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“Why Should I Support Buhari For 2nd Term When He Has Not Justified The First Mandate?” OBJ Asks Journalists Rhetorical Question

A former Nigerian President and chairman of the panel of advisors of the Africa Initiative for Governance (AIG), Chief Olusegun Obasanjo, has said that it is not yet ripe to determine if he will support President Muhammadu Buhari’s bid for a second term in office or not.

Having ditched the Peoples Democratic Party (PDP), which brought him to power for eight years, Obasanjo in 2014 threw his weight behind Buhari and invariably the All Progressives Congress (APC) as against the PDP administration led by former President Goodluck Jonathan.

However, Obasanjo, whose response was brief to newsmen after delivering a speech titled, “Leadership in the African Context – How to Drive Transformational Change in African Countries,” at the Blavatnik School of Government, University of Oxford, Monday, retorted that the time was not ripe to answer such a question.

Having given his terse response, Obasanjo was hurriedly ushered into his car and driven off for a dinner event at the university college.

The event, which was organised by AIG to announce the 2017/2018 scholarship recipients, attracted hundreds of people from the university community and beyond.

His speech, nonetheless, drew a lot of questions bordering on why the African continent is governed by bad, corrupt and inexperienced leaders.

Obasanjo, who was well equipped and prepared to make the event an interactive one, responded to all the questions thrown at him by the audience.

On fighting corruption in Nigeria, he said it was a hydra- headed monster, which was deeply entrenched in the system, adding that fighting corruption was not a one-day affair but something that must be fought continuously.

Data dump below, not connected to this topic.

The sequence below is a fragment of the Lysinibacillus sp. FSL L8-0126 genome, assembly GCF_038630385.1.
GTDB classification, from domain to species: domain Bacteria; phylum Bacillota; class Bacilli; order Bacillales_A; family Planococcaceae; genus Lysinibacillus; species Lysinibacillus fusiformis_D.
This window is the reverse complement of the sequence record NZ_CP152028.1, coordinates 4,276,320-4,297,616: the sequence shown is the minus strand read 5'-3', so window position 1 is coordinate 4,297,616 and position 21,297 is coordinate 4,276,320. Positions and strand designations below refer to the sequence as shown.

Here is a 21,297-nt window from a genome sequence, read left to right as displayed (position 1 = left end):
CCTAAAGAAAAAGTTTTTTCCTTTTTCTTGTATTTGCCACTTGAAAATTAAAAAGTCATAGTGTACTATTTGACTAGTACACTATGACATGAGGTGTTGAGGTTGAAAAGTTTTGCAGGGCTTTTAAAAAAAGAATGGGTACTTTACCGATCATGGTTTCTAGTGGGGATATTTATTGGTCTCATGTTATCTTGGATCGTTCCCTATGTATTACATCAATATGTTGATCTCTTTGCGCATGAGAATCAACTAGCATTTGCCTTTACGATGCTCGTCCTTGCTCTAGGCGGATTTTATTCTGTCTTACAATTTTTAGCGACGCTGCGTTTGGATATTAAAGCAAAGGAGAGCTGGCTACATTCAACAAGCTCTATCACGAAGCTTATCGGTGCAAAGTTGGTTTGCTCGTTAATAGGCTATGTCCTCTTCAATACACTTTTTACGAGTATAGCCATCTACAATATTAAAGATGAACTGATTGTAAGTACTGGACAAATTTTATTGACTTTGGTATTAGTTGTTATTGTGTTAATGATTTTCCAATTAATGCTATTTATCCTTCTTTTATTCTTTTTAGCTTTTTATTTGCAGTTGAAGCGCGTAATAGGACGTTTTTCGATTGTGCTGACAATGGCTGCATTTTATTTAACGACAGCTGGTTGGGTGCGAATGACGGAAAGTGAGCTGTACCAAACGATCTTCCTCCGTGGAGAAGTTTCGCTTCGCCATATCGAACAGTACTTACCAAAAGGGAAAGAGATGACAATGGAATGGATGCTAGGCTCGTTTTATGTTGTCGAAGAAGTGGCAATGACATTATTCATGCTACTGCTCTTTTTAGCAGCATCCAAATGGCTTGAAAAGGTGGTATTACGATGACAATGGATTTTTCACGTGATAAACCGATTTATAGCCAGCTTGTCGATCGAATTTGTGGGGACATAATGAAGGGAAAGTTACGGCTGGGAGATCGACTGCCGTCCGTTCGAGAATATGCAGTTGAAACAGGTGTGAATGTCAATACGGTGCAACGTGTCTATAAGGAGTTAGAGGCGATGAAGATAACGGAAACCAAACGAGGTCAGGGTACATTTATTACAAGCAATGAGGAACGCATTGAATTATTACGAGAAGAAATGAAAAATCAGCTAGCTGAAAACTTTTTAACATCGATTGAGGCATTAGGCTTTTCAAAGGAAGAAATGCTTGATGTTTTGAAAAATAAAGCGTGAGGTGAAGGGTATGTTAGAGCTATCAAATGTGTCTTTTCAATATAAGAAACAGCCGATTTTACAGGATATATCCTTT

“The man (leader) on top must be above board and be seen to fight corruption.

Those around him must also be upright and various institutions such as the police, judiciary, the executive and other bodies must make it an all-inclusive affair because it is an endless process,” Obasanjo said.

He then went on to blame the late President Umaru Musa Yar’Adua whom he said had dismantled some of the structures he had put in place to check and curtail corruption, such as the pioneer chairman of the Economic and Financial Crime Commission (EFCC).

He noted that Yar’Adua had allowed former Delta State Governor, Mr. James Ibori, to push for the replacement of the former EFCC chairman, Mr. Nuhu Ribadu, whom Obasanjo claimed was poisoned but eventually survived it.

On achieving good governance in Africa and particularly Nigeria, Obasanjo urged Nigerian youths to participate in politics.

He, however, expressed regret that the amount of money required in politics was obscene, noting that something must be done about it. “Politics in Nigeria has been dominated by people that have stolen money, that have godfathers or even drug barons, the type we have now at the National Assembly.

So youths should pool resources to become politically active in order to replace the present crop of leaders and provide better alternatives,” he added.

Obasanjo told the audience that he was satisfied with what AIG was doing by collaborating with the Blavatnik School of Government to ensure that young minds are produced in West Africa to take up the mantle of leadership in the near future.

He remarked that Africa’s time to develop was now, but maintained that African leaders needed to implement transformational change agendas if things must happen.

“There must be far reaching reforms to ensure we remove the old order and introduce the new order because Africa is viewed by the Western world as a liability.

“For the eight years I was in power, I tried to reach out to other world leaders using my shuttle diplomacy which attracted positive actions.

I campaigned for debt relief which we got and Africa was no longer treated with disdain,” he recalled.

He said transformational leadership abhors complacency by thinking outside the box, thinking strategically, and refuses to take no for an answer.

The former president added that policy development and honesty would push the reforms that the African continent was yearning for, adding that leaders needed to wake up for the paradigm shift.

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